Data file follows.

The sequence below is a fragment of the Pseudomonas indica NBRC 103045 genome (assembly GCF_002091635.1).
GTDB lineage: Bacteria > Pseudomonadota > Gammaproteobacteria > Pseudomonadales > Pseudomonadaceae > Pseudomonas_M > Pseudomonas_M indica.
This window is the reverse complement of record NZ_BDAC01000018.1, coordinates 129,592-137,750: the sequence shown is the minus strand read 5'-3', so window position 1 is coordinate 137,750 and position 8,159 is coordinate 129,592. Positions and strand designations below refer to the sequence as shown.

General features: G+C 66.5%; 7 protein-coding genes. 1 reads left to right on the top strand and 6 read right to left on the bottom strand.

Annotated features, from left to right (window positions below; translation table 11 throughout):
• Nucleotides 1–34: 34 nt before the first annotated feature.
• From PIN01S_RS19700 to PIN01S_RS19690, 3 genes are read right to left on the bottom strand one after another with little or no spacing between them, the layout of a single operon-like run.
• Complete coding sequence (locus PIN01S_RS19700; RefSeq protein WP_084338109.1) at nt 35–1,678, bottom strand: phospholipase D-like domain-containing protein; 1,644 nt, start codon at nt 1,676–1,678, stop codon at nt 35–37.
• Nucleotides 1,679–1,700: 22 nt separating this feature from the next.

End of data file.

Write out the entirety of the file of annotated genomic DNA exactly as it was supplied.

The sequence below is a fragment of the Pseudomonas indica NBRC 103045 genome (assembly GCF_002091635.1).
GTDB lineage: Bacteria > Pseudomonadota > Gammaproteobacteria > Pseudomonadales > Pseudomonadaceae > Pseudomonas_M > Pseudomonas_M indica.
This window is the reverse complement of record NZ_BDAC01000018.1, coordinates 129,592-137,750: the sequence shown is the minus strand read 5'-3', so window position 1 is coordinate 137,750 and position 8,159 is coordinate 129,592. Positions and strand designations below refer to the sequence as shown.

General features: G+C 66.5%; 7 protein-coding genes. 1 reads left to right on the top strand and 6 read right to left on the bottom strand.

Annotated features, from left to right (window positions below; translation table 11 throughout):
• Nucleotides 1–34: 34 nt before the first annotated feature.
• From PIN01S_RS19700 to PIN01S_RS19690, 3 genes are read right to left on the bottom strand one after another with little or no spacing between them, the layout of a single operon-like run.
• Complete coding sequence (locus PIN01S_RS19700; RefSeq protein WP_084338109.1) at nt 35–1,678, bottom strand: phospholipase D-like domain-containing protein; 1,644 nt, start codon at nt 1,676–1,678, stop codon at nt 35–37.
• Nucleotides 1,679–1,700: 22 nt separating this feature from the next.